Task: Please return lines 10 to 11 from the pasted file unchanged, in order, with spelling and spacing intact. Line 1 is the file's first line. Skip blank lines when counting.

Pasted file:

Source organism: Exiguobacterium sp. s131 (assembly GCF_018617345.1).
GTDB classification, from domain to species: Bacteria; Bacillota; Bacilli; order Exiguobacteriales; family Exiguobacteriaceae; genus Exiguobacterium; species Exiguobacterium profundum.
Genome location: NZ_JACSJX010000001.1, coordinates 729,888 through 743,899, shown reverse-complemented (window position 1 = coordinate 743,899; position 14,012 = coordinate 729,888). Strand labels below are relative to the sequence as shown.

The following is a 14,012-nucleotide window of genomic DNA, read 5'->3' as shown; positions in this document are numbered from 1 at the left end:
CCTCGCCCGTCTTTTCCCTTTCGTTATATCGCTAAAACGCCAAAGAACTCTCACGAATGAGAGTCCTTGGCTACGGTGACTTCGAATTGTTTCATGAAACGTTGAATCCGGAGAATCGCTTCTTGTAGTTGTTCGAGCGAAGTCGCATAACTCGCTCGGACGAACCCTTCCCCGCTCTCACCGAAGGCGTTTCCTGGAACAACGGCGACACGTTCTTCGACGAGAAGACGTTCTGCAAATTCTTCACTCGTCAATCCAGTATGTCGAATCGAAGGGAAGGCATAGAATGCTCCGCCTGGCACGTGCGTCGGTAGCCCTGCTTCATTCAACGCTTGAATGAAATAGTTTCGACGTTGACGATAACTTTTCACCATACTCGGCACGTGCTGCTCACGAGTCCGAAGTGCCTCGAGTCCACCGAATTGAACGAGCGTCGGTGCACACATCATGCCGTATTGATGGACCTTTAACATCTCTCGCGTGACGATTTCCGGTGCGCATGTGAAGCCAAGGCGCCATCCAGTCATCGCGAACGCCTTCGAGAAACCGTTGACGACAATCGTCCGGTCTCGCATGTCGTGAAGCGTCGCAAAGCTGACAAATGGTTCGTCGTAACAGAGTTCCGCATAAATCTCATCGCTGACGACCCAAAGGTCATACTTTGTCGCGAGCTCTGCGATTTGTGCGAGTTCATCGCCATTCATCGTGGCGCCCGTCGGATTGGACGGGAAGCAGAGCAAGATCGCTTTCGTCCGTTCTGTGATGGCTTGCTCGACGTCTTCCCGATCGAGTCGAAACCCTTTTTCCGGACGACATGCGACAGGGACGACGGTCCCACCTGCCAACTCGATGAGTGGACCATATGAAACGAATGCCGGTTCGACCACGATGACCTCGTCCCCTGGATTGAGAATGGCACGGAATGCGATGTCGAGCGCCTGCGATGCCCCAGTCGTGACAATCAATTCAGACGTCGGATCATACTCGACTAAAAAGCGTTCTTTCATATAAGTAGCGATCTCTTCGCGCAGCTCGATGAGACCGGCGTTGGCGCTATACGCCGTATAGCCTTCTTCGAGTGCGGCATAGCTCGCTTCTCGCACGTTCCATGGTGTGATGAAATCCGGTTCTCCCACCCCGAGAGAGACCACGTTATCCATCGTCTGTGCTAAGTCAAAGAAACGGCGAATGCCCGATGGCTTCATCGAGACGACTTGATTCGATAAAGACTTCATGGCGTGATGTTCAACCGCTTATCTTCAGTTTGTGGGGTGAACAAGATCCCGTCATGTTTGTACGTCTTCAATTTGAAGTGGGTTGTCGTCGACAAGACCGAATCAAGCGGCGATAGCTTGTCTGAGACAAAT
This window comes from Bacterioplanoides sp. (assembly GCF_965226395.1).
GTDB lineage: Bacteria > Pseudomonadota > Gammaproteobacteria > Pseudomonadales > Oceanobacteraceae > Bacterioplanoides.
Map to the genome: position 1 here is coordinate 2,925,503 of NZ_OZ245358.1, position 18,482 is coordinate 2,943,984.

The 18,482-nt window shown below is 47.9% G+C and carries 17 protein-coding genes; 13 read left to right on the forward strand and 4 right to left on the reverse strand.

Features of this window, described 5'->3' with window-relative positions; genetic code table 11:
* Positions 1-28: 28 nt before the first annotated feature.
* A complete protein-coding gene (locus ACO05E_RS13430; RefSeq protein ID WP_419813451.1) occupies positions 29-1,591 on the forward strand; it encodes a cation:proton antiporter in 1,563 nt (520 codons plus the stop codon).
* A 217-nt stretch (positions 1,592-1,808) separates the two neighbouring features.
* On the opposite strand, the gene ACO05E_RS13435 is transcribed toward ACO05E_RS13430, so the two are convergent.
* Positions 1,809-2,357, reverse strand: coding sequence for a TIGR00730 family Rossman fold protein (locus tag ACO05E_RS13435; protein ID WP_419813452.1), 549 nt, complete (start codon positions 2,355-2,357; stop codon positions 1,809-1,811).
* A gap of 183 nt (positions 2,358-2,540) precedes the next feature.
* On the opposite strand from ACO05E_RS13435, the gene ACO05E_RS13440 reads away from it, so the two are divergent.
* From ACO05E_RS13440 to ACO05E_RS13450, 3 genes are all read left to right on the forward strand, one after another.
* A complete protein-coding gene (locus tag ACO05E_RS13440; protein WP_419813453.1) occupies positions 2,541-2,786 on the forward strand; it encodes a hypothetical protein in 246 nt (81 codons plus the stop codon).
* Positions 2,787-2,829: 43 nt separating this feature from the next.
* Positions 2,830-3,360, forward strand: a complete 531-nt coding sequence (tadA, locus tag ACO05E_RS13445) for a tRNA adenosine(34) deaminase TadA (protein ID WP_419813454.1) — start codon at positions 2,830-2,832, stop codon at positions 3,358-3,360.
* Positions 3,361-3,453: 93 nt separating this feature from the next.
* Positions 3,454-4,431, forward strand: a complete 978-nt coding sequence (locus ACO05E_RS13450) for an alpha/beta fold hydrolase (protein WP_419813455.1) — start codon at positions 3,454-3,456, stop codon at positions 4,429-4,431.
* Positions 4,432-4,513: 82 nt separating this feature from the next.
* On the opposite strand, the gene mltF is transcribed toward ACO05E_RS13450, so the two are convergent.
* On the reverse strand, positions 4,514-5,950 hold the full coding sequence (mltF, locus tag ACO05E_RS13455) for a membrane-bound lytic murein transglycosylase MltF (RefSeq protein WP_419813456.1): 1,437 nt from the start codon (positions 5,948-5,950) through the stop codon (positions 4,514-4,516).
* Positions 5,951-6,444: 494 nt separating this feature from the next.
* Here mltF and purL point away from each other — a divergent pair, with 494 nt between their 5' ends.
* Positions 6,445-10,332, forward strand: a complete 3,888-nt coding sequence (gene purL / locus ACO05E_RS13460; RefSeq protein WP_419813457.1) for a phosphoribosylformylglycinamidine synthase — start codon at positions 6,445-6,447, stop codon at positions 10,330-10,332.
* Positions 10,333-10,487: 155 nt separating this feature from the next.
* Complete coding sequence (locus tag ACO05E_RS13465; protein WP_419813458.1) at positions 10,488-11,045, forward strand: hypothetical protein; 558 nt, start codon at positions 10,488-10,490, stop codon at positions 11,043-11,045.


Features of this window, described 5'->3' with window-relative positions; genetic code table 11:
* Positions 1-28: 28 nt before the first annotated feature.